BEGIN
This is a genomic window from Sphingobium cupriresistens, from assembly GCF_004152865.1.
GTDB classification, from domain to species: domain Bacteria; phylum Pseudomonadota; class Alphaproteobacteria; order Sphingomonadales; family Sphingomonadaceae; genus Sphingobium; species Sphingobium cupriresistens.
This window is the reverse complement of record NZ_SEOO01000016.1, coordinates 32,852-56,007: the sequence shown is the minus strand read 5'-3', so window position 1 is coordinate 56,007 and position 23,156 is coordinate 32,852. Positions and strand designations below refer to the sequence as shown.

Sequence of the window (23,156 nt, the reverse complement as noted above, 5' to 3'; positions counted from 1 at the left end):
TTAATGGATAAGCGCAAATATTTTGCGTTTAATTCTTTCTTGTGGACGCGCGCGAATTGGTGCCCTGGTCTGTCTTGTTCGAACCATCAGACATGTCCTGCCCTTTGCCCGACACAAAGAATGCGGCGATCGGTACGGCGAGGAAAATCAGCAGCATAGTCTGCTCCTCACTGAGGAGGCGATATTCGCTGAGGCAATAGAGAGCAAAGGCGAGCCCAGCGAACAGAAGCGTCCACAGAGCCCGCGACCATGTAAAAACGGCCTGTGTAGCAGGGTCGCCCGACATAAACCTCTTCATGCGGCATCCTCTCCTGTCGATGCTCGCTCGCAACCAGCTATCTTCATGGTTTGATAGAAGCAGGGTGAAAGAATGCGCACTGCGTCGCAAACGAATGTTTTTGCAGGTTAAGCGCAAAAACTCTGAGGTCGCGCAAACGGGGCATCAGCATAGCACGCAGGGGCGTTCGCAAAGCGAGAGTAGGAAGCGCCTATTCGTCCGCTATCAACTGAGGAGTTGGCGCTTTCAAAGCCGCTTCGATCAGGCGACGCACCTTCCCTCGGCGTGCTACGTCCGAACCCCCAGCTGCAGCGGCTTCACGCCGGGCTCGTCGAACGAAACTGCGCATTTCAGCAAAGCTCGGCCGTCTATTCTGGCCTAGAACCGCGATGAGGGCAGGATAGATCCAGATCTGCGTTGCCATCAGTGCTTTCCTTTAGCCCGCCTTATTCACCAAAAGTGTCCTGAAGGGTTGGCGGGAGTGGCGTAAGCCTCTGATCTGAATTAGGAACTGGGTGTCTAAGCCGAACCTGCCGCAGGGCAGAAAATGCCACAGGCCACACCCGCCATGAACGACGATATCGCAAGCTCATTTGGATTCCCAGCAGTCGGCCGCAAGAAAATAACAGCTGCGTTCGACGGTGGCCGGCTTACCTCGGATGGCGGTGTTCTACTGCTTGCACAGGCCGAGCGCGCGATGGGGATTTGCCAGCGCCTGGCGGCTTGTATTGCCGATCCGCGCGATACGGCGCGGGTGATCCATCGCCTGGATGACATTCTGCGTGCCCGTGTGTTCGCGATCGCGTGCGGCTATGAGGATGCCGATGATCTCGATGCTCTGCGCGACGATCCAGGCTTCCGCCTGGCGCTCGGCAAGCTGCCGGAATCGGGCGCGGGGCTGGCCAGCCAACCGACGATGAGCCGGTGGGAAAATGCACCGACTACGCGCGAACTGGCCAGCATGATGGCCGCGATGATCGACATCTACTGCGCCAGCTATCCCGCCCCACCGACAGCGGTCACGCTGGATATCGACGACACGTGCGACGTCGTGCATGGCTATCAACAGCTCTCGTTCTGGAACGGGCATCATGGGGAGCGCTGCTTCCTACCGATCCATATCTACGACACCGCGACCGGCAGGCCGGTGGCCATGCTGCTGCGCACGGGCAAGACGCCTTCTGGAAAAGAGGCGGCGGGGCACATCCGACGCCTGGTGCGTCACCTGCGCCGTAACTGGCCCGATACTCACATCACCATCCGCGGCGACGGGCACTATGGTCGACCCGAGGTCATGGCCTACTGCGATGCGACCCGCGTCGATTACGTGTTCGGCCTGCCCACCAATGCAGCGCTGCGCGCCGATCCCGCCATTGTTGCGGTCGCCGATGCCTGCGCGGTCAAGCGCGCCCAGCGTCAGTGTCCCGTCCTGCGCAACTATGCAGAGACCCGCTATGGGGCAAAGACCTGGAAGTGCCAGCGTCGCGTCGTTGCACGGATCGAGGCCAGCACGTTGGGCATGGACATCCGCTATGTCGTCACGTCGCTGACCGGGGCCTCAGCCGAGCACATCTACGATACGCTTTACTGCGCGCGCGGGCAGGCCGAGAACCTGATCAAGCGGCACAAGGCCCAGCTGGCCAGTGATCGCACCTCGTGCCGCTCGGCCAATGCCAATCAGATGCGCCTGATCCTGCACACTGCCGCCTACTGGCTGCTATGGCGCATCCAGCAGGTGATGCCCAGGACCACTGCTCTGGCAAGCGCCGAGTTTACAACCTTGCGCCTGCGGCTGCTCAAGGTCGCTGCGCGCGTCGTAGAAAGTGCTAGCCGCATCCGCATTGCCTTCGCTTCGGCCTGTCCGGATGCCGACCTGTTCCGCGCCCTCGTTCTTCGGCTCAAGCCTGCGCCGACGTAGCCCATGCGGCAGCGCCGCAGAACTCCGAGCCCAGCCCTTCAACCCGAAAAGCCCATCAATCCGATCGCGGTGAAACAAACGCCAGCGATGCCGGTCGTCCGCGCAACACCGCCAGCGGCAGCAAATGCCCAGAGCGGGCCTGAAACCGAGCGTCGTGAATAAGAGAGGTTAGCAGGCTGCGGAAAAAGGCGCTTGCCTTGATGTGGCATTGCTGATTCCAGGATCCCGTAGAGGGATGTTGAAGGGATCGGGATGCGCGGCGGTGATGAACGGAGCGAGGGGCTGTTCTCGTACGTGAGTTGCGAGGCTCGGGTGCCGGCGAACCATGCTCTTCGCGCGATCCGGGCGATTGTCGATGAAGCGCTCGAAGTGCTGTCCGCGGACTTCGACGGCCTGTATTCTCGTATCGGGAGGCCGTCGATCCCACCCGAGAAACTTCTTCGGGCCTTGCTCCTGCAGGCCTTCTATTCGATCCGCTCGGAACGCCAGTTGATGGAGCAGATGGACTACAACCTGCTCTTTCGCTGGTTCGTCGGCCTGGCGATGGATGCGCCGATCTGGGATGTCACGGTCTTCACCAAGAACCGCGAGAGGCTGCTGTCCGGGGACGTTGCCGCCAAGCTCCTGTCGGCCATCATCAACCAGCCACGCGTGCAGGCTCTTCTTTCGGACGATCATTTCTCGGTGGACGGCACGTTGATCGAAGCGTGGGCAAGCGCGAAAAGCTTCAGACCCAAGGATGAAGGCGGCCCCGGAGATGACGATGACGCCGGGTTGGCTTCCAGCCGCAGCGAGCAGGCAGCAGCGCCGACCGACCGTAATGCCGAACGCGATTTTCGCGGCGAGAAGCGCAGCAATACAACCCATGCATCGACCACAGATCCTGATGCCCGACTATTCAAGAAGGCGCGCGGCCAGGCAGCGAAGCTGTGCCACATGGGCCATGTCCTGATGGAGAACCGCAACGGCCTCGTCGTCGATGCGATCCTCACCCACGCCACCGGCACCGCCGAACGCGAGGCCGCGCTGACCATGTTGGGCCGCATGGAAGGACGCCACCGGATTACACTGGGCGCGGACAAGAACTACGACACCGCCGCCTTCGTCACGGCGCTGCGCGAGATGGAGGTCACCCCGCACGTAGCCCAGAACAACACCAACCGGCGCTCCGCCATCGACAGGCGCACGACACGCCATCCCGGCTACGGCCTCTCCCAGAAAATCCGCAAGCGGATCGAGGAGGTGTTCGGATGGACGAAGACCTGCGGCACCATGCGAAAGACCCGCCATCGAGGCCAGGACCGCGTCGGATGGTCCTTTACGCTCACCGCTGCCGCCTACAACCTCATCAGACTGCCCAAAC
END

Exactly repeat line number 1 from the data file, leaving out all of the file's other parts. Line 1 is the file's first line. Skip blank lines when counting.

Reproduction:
This is a genomic window from Sphingobium cupriresistens, from assembly GCF_004152865.1.